Poor Barrie! Today was not a great day for him to be out on a mountain bike. Not that he hurt himself or anything mind; just that staying in bed might have suited him better.
Things started well enough anyway. As well as any ride in the middle of January might start, with temperatures hovering around 1° and the threat of snow from forecasters up and down the land.
We had 10 riders massing at the start and managed to pick up a couple on the way – DaveC, Kev, Tony, Al, DaveW, James, Andrew, Barrie, JonH and myself. Al had suggested Leith and we all seemed quite happy to head that way, the only question was how to get there via a route that would help us avoid some of the worst mud that we knew (just knew) was out there.
Well, there didn’t seem to be an easy way, so we headed off up the Admiral’s Track and found that the days’ riding was likely to consist mainly of lots of grindy, draggy mud wading accompanied by the sound of expensive bicycle parts wearing out.
Added to the mix, it’s the annual hawthorn hedge trimming season. This became very apparent as we headed toward Polesdon, deciding to take the bridleway to Tanners Hatch for a change in the hope that a long haul up to Ranmore would help keep us warm.
This was all very well as a plan, but reality dictated that at this point anyone who wasn’t running tubeless tyres on the long stretch of hawthorn hedging we’d just passed was likely to suffer a puncture. Which proved to be the case for our southern-based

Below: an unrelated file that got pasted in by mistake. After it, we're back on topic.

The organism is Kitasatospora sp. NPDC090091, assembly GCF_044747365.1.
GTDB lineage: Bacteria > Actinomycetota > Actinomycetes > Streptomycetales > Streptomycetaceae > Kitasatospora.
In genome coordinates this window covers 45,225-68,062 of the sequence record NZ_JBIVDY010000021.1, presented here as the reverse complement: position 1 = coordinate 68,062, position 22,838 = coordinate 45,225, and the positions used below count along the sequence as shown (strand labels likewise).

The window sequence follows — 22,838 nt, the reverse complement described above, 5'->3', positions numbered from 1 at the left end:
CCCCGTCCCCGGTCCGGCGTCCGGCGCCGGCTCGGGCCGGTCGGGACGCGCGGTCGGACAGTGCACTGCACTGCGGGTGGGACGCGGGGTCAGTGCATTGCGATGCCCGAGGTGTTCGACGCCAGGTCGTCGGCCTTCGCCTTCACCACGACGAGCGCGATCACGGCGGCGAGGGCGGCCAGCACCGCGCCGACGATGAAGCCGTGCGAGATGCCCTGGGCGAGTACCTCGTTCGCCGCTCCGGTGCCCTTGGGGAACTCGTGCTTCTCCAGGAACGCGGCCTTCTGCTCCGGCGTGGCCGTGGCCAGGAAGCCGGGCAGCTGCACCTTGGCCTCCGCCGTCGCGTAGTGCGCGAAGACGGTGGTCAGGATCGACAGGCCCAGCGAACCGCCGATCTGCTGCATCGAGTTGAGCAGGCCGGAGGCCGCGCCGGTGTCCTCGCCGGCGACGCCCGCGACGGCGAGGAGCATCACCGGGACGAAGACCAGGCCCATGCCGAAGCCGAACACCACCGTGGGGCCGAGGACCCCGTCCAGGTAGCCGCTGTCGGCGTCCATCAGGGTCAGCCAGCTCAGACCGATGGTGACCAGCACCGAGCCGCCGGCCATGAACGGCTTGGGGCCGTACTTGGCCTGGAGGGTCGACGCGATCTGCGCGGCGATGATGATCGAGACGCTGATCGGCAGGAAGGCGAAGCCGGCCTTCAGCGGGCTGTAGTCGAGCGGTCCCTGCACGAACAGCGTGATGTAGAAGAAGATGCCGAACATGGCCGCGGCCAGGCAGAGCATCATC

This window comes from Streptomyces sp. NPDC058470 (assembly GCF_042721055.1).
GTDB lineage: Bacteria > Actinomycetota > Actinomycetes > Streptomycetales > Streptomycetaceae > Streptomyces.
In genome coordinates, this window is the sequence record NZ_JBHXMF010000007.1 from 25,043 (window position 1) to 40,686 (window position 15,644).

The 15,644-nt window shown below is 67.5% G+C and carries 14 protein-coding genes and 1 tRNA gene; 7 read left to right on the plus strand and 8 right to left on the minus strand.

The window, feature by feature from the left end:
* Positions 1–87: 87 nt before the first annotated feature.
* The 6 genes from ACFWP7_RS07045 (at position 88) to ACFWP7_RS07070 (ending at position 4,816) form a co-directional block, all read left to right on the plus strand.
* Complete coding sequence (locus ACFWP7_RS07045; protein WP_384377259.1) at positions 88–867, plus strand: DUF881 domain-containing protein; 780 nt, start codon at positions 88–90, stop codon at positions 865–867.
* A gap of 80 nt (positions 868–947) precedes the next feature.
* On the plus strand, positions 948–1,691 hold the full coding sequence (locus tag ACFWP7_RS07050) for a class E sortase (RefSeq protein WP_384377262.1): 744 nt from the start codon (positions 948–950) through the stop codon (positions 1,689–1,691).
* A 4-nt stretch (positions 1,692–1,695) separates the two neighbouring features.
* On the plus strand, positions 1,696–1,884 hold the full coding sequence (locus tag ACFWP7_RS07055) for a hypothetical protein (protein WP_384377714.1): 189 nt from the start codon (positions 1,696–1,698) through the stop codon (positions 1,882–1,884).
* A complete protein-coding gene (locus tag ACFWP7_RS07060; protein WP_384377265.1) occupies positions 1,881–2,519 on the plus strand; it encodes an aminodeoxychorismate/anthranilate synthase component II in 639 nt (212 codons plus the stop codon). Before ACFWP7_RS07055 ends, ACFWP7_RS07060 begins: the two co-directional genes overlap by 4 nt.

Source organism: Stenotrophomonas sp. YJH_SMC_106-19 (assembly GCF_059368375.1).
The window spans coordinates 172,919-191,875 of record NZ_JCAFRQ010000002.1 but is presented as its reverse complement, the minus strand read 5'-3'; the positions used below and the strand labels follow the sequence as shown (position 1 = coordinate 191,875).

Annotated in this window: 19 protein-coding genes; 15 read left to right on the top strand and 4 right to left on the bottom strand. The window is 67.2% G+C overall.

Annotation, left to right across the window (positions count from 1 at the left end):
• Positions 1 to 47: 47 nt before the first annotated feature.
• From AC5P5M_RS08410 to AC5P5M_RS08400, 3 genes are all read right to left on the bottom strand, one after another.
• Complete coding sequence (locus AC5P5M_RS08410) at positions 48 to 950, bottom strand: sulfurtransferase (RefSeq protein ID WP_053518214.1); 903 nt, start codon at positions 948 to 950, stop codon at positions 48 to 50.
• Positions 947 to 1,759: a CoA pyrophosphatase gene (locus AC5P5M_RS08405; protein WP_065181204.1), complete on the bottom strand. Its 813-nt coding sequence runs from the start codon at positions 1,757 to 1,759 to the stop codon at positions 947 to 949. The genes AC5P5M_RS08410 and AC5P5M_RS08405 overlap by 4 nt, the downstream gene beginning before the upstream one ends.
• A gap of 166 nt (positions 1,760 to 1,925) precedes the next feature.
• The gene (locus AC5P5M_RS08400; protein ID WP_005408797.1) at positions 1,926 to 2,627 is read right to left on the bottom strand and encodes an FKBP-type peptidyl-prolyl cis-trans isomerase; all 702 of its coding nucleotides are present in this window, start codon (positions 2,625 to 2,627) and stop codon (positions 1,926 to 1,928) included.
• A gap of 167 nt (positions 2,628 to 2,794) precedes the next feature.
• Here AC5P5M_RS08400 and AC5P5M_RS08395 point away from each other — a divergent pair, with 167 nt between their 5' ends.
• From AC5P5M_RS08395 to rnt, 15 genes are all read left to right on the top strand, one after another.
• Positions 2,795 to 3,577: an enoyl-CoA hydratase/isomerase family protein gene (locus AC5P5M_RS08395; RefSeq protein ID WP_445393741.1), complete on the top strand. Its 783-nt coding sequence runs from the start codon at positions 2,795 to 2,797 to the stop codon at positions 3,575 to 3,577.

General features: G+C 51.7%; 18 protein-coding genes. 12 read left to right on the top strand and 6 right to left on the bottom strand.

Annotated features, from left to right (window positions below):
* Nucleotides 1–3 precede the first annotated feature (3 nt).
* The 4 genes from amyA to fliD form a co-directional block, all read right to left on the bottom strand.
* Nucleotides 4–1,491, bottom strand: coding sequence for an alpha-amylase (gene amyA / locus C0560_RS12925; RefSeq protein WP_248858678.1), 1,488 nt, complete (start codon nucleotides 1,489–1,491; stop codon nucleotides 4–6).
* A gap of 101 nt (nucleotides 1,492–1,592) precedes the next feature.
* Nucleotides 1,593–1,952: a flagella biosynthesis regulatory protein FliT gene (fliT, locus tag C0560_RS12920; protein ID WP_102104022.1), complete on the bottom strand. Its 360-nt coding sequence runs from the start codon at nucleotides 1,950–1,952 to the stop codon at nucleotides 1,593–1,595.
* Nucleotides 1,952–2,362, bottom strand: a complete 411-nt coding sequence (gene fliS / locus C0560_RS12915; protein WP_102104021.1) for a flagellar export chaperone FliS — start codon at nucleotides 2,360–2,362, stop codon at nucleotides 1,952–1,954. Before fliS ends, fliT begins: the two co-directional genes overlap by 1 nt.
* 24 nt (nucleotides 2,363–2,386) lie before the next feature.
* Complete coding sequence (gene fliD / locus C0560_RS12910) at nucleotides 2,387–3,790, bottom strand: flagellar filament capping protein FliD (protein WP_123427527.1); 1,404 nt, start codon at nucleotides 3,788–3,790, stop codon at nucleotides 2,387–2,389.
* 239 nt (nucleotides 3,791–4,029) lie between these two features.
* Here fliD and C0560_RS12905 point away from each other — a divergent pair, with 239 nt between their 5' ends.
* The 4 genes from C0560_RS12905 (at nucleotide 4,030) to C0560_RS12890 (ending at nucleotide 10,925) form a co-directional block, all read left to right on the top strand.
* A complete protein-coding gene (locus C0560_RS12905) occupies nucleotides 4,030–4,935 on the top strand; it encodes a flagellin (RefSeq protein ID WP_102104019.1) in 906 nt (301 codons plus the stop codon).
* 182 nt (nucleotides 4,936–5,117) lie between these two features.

Geordie, Smoggie (Okaaaay) Mackem lad *.
Fortunately, Barrie is a laid back kind of guy and took the necessary ribbing in his stride while he got to work. In less than a chilly 15 minutes we were rolling again, making steady headway through the deep mud with DaveW finding traction where technically none seemed to exist.
After a careful controlled plunge down under the Stone Bridge, we were just settling in to the Tanners’ climb when disaster struck for Barrie again, this time with his half link singlespeed chain snapping on him.
This is rarely a welcome event but again we accepted another extended opportunity to save energy in the freezing cold winter conditions while Barrie got to work making a slightly shorter chain out of what was originally a slightly longer one.
By the time we got going again most of our group (swelled by the inclusion of Lloyd who we’d picked up at Polesdon and Lee) had moved on to wait in the freezing conditions at the top of Ranmore while DaveW, Barrie and myself brought up the rear.